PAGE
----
No less an authority than the New York Times recently published an article discussing the prevalence of poker bots in online gambling, and the online gaming media has responded with much debate and discussion on the topic.

The article, the first in a series, “examines the recent advances in artificial intelligence and robotics and their potential impact on society,” writes Gabriel Dance, the series’ author.

Dance follows the story a professional poker player, Bryan Taylor, who inspired an investigation that eventually determined that some of the opponents poker players face on PokerStars.com — the world’s biggest Internet poker site, in terms of traffic — were actually computers. Or bots, as they’ve been called for years.

The future
As the article points out, poker bots aren’t new. But what makes them noteworthy is that they’ve gotten more sophisticated, and better at fooling both poker room operators and the players themselves. And that they’re now getting greater mainstream media attention, probably the result of greater media focus on online gambling in general.

That was apparent not only with the PokerStars revelation, but months later, when Full Tilt Poker — the world’s second largest online poker sites in terms of traffic — announced a bot crackdown shortly after the PokerStars situation.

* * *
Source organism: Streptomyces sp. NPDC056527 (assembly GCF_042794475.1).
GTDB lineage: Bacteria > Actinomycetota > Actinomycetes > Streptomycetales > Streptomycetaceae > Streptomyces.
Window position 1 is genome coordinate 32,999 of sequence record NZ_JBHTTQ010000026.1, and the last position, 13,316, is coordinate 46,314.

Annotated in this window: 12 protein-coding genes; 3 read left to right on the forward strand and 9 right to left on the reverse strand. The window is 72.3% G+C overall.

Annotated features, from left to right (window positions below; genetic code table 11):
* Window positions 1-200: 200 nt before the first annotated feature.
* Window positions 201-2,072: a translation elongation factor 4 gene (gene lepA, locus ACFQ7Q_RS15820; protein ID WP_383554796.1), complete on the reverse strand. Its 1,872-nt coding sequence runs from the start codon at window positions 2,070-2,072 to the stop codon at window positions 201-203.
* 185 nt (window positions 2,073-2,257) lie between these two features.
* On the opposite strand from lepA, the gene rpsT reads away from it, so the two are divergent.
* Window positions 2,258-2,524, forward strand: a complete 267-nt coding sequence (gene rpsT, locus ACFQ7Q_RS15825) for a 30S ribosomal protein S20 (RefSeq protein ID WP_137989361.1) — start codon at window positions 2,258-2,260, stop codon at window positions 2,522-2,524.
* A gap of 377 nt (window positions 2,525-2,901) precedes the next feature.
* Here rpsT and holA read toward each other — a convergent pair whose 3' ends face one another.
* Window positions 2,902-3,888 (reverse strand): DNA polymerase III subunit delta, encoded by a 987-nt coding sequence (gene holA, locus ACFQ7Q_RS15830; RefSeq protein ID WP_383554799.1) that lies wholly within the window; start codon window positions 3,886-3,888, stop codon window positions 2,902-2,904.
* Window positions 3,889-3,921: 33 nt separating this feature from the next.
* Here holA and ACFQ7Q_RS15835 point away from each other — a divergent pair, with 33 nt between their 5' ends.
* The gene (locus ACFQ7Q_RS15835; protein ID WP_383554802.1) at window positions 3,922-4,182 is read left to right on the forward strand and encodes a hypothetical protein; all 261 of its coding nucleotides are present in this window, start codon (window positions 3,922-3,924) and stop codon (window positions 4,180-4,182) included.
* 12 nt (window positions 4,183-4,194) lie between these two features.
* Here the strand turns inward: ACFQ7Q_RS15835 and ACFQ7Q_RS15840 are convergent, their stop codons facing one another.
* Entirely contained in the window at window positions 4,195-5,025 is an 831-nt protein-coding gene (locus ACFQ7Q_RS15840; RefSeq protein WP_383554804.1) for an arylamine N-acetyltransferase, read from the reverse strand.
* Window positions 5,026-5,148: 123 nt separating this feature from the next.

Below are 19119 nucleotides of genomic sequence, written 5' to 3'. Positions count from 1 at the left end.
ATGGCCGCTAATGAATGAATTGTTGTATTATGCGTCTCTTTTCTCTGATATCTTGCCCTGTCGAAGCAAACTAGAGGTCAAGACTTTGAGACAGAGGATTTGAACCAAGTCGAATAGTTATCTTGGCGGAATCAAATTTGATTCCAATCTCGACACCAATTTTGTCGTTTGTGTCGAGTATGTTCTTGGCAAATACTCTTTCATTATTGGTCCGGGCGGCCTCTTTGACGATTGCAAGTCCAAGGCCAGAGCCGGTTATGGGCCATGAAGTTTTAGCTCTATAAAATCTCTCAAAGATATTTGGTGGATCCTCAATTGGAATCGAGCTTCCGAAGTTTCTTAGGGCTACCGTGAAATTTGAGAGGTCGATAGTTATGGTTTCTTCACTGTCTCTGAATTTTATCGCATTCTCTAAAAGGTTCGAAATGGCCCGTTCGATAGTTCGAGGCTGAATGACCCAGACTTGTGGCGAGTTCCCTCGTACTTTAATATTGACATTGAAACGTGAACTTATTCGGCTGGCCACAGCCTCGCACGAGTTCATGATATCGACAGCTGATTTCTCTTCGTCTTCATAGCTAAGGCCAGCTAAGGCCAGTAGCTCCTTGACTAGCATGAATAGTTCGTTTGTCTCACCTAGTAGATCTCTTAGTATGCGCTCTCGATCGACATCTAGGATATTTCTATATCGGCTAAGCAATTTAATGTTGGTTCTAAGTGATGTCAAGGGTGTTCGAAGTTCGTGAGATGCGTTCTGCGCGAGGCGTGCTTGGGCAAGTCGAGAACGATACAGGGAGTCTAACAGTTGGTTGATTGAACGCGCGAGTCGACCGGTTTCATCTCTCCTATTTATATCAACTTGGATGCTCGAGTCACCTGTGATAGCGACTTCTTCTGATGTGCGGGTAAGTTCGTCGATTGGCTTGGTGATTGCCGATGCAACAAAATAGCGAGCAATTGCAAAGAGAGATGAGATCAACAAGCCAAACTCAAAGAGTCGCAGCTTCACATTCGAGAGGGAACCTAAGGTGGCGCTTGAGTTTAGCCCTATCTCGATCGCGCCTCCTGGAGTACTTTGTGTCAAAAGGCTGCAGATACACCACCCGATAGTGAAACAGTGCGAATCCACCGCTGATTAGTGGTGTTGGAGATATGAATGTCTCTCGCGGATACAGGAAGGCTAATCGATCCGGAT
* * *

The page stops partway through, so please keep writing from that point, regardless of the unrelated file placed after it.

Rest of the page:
“PokerStars is continuing to invest substantial resources to combat bots,” Michael Josem, a PokerStars security manager at the site, told the Times. “When a player is identified as a bot, PokerStars removes them from our games as soon as possible,” and confiscate their winnings, even providing compensation to players “when appropriate.”

Lesson for affiliates
What’s this mean for poker affiliates? Poker bots seem to be a fact of life, unfortunate though that seems to those of us in the online poker industry.

But the security measures taken by these large poker sites — as well as other recent security measures by CEREUS poker rooms UB.com and Absolute Poker — should provide a good angle for those affiliates attempting to convince players of Internet poker’s safety.

As with any business, no industry is completely safe from security breaches — especially when the Internet’s involved. But in the past few years, the industry has certainly made much greater efforts to improve security, and that should prove reassuring to online poker players and the affiliates that market to them.

The New York Times article goes into much further detail regarding poker bot technology and what poker players — and affiliates — should be on the lookout for regarding poker bots. Check it out here.


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